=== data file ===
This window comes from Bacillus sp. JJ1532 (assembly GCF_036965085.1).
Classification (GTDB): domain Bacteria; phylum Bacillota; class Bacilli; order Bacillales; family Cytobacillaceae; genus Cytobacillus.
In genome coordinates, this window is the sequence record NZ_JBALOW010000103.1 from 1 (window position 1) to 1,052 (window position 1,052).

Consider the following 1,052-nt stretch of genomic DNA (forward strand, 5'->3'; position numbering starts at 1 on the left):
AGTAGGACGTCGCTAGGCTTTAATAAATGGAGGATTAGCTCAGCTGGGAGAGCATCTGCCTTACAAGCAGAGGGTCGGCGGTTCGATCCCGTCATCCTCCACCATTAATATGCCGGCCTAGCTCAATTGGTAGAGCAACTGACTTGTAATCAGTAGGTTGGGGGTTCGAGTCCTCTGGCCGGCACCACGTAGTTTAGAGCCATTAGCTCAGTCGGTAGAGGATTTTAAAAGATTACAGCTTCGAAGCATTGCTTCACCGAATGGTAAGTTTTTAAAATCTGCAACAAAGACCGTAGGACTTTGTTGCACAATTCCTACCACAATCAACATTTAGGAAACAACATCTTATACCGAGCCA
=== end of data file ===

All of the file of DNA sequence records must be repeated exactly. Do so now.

This window comes from Bacillus sp. JJ1532 (assembly GCF_036965085.1).
Classification (GTDB): domain Bacteria; phylum Bacillota; class Bacilli; order Bacillales; family Cytobacillaceae; genus Cytobacillus.
In genome coordinates, this window is the sequence record NZ_JBALOW010000103.1 from 1 (window position 1) to 1,052 (window position 1,052).

Consider the following 1,052-nt stretch of genomic DNA (forward strand, 5'->3'; position numbering starts at 1 on the left):
AGTAGGACGTCGCTAGGCTTTAATAAATGGAGGATTAGCTCAGCTGGGAGAGCATCTGCCTTACAAGCAGAGGGTCGGCGGTTCGATCCCGTCATCCTCCACCATTAATATGCCGGCCTAGCTCAATTGGTAGAGCAACTGACTTGTAATCAGTAGGTTGGGGGTTCGAGTCCTCTGGCCGGCACCACGTAGTTTAGAGCCATTAGCTCAGTCGGTAGAGGATTTTAAAAGATTACAGCTTCGAAGCATTGCTTCACCGAATGGTAAGTTTTTAAAATCTGCAACAAAGACCGTAGGACTTTGTTGCACAATTCCTACCACAATCAACATTTAGGAAACAACATCTTATACCGAGCCA